BOULDER, Colo. — A man described by Broomfield Police in a Boulder arrest report as a “person of interest” in the Natalie Bollinger case was arrested Friday on charges unrelated to the girl’s death.
Bollinger’s body was found in Adams County Dec. 29. She had been reported missing days before the discovery. No suspects have been publicly identified, and charges have yet to be filed in the case.
Shawn Schwartz, 42, is custody in the Boulder County Jail on charges of resisting arrest and assaulting a peace officer, according to a Boulder Police arrest affidavit obtained by Denver7 Monday.
Boulder Police became involved with Schwartz Friday after Broomfield Police reached out to Boulder authorities over concerns for the man's mental health.
Schwartz had been posting on Facebook regularly about the young woman's case, but his most recent posts appeared to be threatening self-harm, the Boulder police report noted.
While his connection to the 19-year-old Broomfield girl is unclear, according to court records pulled by Denver7, Bollinger had received a protection order against Schwartz weeks before she went missing.
Boulder Police say Friday’s charges stem from a welfare check in which Schwartz became combative during a voluntary mental health hold.
According to an arrest report, Boulder Police officers were dispatched by Broomfield Police to check on Schwartz after the alleged suicidal threats surfaced on social media.
A Broomfield Police officer advised the responding Boulder officers that the 42-year-old man was considered a “person of interest in a recent missing person/homicide case in Broomfield and Adams County,” the report read.
Boulder officers called Schwartz and met him outside a church where he began to tell them “that he missed his friend Natalie,” and that “he didn’t want to live on the planet anymore.”
After the conversation outside the Boulder church, Schwartz agreed to be taken to Boulder Community Health on a mental health hold, according to the report.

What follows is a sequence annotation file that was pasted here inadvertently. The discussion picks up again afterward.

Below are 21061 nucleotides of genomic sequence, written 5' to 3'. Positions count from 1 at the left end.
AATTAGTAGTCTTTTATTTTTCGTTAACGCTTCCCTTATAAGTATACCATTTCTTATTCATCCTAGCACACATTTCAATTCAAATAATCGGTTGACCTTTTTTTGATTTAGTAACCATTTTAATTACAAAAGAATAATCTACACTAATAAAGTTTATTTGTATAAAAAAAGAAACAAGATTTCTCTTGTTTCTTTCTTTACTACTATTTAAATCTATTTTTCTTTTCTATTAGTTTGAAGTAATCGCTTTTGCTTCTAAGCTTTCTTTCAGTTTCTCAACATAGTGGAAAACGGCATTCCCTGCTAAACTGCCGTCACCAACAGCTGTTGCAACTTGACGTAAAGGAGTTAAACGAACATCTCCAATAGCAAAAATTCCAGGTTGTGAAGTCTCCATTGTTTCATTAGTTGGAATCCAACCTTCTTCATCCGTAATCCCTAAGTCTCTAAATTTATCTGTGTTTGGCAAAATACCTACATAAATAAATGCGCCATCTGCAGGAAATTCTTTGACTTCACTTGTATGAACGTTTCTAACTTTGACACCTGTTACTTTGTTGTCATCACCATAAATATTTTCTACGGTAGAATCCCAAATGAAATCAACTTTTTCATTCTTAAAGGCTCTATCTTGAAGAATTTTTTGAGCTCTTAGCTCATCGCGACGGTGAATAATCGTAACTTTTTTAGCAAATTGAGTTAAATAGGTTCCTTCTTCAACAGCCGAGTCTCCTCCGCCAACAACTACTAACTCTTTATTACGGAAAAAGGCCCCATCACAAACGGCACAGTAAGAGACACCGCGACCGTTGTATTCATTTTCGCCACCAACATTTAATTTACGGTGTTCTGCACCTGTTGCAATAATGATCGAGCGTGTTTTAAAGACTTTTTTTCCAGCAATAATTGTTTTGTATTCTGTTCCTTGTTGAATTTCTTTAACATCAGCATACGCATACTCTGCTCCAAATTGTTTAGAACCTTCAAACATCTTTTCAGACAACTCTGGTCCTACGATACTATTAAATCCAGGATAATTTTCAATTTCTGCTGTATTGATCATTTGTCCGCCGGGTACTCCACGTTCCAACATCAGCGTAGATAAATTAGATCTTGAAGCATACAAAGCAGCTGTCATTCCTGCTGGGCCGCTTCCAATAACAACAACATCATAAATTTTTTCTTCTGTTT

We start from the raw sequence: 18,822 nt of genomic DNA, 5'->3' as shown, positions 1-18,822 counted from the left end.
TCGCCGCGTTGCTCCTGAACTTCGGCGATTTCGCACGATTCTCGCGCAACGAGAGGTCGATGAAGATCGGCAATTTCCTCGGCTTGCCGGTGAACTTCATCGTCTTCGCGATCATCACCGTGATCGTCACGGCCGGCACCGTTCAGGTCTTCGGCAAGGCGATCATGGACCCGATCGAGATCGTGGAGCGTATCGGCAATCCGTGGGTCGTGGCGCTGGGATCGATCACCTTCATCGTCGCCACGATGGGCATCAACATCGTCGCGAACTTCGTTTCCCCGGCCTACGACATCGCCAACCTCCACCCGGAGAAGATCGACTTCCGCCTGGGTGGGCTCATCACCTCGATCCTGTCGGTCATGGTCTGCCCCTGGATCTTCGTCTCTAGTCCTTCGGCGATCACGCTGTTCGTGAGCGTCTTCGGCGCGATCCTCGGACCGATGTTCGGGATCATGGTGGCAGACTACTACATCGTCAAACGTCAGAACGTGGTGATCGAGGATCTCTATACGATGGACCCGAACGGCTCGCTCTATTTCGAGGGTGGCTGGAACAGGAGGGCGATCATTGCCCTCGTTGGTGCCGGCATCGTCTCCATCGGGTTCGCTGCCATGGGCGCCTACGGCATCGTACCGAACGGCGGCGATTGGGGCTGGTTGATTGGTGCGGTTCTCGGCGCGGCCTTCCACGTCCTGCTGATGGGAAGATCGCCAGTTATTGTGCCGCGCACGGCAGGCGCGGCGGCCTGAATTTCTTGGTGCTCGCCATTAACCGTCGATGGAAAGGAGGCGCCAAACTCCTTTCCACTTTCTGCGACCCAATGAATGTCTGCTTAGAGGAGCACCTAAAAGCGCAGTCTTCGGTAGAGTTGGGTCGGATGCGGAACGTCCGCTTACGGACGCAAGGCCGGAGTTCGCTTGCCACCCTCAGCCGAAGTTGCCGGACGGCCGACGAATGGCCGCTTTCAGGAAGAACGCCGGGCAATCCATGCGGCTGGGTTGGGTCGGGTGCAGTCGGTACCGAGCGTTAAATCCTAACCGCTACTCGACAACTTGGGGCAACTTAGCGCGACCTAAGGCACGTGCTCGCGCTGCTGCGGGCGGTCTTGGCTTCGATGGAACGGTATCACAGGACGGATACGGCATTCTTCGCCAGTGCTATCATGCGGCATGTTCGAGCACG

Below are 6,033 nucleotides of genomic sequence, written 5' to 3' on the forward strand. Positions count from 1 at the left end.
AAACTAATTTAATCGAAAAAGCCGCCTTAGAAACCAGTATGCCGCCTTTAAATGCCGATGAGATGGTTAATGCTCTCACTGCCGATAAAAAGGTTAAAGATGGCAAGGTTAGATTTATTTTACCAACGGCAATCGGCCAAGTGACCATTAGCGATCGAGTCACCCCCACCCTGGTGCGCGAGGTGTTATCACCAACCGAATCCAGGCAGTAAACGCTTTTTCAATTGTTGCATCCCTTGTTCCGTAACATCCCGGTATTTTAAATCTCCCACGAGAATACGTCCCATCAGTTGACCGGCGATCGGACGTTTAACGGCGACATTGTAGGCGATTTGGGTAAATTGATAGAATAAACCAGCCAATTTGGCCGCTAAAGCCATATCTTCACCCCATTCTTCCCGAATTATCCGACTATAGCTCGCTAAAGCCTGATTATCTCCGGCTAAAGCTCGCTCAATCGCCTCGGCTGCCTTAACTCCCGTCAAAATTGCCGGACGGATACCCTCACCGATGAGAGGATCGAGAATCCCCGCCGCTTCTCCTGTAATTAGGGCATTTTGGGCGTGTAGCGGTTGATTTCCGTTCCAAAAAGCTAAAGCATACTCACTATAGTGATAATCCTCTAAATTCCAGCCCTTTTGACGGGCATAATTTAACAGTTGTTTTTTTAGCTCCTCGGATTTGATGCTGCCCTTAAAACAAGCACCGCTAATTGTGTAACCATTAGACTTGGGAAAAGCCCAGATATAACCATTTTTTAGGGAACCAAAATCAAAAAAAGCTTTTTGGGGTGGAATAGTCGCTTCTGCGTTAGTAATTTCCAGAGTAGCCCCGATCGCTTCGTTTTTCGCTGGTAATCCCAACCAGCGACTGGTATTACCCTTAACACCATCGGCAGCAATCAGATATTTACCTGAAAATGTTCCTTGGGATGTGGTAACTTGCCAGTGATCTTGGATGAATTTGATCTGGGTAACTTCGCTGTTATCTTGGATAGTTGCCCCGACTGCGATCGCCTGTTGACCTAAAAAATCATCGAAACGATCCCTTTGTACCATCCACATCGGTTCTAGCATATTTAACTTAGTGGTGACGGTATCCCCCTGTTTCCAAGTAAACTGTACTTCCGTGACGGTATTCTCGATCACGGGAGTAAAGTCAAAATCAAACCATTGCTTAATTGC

Once inside the hospital, Boulder Police say Schwartz began to argue and scream after hospital security took his cell phone away as part of the admission process. Police were unable to calm him down and advised him that he was being placed under arrest for obstruction, according to the report.
But as officers were attempting to place cuffs on Schwartz, police say he sat up on the bed, screamed and pushed the arresting officer away. Later, he dragged two officers on the ground who were trying to restrain him, the report states.
Schwartz was eventually restrained with the help of hospital security and taken to the Boulder County Jail. He is facing charges of assault on a peace officer, obstructing a peace officer and resisting arrest.
Although the Boulder arrest affidavit describes Bollinger’s death as a homicide and names Schwartz as a person of interest in the case, Adams County investigators have been reluctant to do the same.
Adams County Sheriff Mike McIntosh said last week officials were “pretty convinced” they knew what Bollinger’s cause of death was, though authorities have yet to release that information.
He also said that though investigators have been following up on several leads and have interviewed “a lot” of witnesses, he was “not ready at this point to call anybody a suspect,” including Schwartz, who he called a "piece of our investigation."
The family has also verified a GoFundMe page created on Ted Bollinger’s behalf to raise money for funeral costs.
The sheriff’s office and Broomfield Police Departments, which are handling the investigation, ask anyone with information to contact them at 303-654-1850 or 303-288-1535.